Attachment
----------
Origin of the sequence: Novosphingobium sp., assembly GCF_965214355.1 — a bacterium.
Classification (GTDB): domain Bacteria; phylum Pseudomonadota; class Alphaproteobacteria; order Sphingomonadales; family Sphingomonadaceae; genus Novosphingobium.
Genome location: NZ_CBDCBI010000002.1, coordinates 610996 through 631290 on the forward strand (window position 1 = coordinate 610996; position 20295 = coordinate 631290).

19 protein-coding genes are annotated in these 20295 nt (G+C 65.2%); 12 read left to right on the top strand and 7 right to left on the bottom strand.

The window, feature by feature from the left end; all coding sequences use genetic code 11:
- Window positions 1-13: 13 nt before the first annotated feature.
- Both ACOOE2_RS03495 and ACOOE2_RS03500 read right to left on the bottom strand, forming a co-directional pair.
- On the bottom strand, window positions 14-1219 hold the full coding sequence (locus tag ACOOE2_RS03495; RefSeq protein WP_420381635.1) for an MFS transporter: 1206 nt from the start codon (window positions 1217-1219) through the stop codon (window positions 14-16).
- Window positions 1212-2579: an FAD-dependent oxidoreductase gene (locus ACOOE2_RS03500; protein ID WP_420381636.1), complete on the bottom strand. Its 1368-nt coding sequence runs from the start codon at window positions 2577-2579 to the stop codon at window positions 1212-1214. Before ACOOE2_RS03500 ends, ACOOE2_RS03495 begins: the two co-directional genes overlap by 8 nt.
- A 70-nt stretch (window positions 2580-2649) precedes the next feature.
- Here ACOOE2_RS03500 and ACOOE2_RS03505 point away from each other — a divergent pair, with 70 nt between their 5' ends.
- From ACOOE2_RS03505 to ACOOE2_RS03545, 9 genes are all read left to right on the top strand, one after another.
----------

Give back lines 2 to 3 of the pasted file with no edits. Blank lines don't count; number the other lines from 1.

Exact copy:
Classification (GTDB): domain Bacteria; phylum Pseudomonadota; class Alphaproteobacteria; order Sphingomonadales; family Sphingomonadaceae; genus Novosphingobium.
Genome location: NZ_CBDCBI010000002.1, coordinates 610996 through 631290 on the forward strand (window position 1 = coordinate 610996; position 20295 = coordinate 631290).